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    1. Yes to this for recommended entertainment value, and yes to reasons not to be cheerful. Onward and upward...

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  3. Oh, I love this book. Christie's inter-War thrillers are enormously enjoyable, a breathless mixture of spirited 'Gels', decent chaps,secret societies, and souped up roadsters bombing along the country lanes of England. Val McDermid thinks that there is a strong element of tongue-in-cheek in them, and I tend to agree. These sorts of things were normally the domain of writers like Sapper, Dornford Yates and their ilk, but Christie has a much lighter touch and a much more interesting main character. The end of the book tends to suggest that there are more adventures ahead for Bundle, but this never came to pass. I wonder if she felt that an aristocratic heroine was not in tune with the straitened times ahead with the Great Depression just round the corner. If so it's a shame, as I can see elements of the earlier Simon Templar stories, with derring do mixing with a cheery insouciance. I could see Bundle fitting in very well with the thriller heroes of the '30s, having a very good war where she becomes something high up in the intelligence community, becoming a best-selling thriller novelist and finally snuffing it aged 106, having adventures right up until the end.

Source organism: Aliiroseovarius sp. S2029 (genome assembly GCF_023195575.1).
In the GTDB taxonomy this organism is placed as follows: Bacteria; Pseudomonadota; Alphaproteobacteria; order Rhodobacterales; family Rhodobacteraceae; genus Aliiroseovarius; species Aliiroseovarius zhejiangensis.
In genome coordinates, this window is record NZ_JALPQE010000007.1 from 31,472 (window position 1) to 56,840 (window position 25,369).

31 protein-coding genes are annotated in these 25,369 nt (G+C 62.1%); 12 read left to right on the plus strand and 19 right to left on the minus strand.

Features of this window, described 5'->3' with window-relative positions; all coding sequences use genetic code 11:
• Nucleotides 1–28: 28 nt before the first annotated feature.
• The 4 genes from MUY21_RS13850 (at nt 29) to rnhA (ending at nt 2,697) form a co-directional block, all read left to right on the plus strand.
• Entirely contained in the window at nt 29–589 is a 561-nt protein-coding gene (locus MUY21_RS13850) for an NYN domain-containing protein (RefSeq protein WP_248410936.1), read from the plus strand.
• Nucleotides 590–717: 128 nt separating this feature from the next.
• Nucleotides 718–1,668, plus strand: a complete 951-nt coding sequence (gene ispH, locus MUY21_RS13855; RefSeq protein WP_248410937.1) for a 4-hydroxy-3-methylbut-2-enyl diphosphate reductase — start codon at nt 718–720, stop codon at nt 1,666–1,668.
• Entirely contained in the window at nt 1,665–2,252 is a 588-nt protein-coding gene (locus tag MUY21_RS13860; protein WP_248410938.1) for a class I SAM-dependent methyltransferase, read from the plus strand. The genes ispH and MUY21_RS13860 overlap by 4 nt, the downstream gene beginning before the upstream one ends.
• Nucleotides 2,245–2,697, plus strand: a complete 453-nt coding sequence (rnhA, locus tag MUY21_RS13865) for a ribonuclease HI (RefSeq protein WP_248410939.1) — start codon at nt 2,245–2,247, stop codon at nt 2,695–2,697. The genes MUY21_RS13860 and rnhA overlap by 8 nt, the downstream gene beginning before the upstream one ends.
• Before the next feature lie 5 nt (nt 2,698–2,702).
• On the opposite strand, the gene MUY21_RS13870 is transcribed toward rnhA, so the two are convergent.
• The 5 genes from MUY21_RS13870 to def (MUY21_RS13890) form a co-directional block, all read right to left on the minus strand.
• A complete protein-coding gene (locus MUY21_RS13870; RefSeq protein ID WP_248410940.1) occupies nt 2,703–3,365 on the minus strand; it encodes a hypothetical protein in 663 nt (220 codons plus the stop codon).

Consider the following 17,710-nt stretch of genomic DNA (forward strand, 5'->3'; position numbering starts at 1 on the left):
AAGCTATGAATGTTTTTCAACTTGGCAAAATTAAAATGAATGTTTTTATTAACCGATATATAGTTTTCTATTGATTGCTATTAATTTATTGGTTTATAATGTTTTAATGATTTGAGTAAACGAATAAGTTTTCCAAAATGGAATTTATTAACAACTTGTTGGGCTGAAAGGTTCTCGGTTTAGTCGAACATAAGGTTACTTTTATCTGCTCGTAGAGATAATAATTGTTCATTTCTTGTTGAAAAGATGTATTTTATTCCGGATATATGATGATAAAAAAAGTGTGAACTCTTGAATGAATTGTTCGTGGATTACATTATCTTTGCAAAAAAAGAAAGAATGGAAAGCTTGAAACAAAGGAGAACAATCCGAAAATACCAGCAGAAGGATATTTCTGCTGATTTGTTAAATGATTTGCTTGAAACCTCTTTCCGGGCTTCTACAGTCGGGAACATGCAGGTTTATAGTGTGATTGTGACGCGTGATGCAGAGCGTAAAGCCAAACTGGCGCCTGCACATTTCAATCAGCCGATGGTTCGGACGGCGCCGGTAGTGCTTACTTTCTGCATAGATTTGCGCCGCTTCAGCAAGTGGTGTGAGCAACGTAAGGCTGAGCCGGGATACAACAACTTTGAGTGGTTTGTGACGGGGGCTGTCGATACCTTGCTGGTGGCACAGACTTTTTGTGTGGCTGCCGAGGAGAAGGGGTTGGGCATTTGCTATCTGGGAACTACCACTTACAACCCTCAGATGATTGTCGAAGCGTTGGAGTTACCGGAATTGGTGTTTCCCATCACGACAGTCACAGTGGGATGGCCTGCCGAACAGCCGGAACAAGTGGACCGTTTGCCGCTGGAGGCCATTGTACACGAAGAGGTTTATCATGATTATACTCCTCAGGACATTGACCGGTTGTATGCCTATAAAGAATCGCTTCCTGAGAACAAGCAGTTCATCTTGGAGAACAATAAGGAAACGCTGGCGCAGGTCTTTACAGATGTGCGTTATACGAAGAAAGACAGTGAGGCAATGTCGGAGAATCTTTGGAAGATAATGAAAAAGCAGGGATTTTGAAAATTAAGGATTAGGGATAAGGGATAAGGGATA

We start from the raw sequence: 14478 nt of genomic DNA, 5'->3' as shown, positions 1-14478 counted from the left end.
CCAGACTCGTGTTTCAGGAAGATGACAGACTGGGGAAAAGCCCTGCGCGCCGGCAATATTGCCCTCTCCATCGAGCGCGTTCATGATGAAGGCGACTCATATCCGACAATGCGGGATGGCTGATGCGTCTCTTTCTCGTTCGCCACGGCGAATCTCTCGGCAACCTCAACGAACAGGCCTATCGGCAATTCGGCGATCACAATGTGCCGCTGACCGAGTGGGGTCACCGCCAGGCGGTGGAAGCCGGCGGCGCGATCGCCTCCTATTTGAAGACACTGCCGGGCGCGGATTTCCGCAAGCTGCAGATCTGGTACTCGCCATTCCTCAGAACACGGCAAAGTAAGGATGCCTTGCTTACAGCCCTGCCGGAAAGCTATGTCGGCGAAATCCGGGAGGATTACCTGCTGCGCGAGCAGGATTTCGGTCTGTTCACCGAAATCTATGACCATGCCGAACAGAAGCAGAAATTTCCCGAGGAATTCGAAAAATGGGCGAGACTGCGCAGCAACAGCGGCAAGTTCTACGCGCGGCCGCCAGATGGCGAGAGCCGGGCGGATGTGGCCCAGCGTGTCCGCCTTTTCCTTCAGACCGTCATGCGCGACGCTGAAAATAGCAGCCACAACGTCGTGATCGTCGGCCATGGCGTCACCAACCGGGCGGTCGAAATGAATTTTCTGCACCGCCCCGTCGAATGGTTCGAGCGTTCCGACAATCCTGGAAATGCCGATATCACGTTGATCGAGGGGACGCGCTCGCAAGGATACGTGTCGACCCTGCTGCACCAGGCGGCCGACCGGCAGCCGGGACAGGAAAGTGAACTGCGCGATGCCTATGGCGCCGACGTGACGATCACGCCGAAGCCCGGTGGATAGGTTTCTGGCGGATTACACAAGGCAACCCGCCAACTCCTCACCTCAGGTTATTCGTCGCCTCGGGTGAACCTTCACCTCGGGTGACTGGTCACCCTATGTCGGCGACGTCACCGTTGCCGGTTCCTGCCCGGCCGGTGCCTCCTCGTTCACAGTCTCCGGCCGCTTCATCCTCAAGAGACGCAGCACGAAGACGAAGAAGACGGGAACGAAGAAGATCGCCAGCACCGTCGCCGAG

Two points:
    1) I've always loved the fact that her father is the Marquess of Caterham. I'm not sure why, but the fact that it's Caterham makes me howl.

    2) The Herrings? Do they attend meetings with fish masks over their faces. Are they Red Herrings?

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    1. Every time I read this one I wonder if I won't like it so much, and every time I love it.
      I think my favourite line comes when Bundle tells her father 'you will be losing me', meaning she will be getting married. And he replies 'don't tell me that you're suffering from galloping consumption.' He was such a good character, only AC could afford to waste a character like that and not use him again... she calls him at the end 'the egoist' and implies he might be off with a young woman. Such possibilities. As you say - he could have been backgrounds in the Adventures of Bundle.

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  4. Lovely post, Moira. I liked all of the parts of the book that you quoted from. This is one of those books that gets better and better afterwards when you think about it. Some books are just the opposite. Thanks for linking to my post.

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    1. So glad we both enjoyed it! Have you got a 1944 book at the ready...?

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    2. I have 3 choices and I want to read them all ... which isn't going to happen. Fire Will Freeze by Margaret Millar; The Opening Door by Helen Reilly (gorgeous Dell Mapback cover); or The Book of the Dead which you have already done and is one of the few Elizabeth Daly books that I have not read.

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  5. Soz - surely you must have covered every Christie book there ever was about 3 times each by now? (Fingers crossed, eh.......almost has me wishing for a Mitford post)

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    1. No there are LOTS more to go. The war is relentless.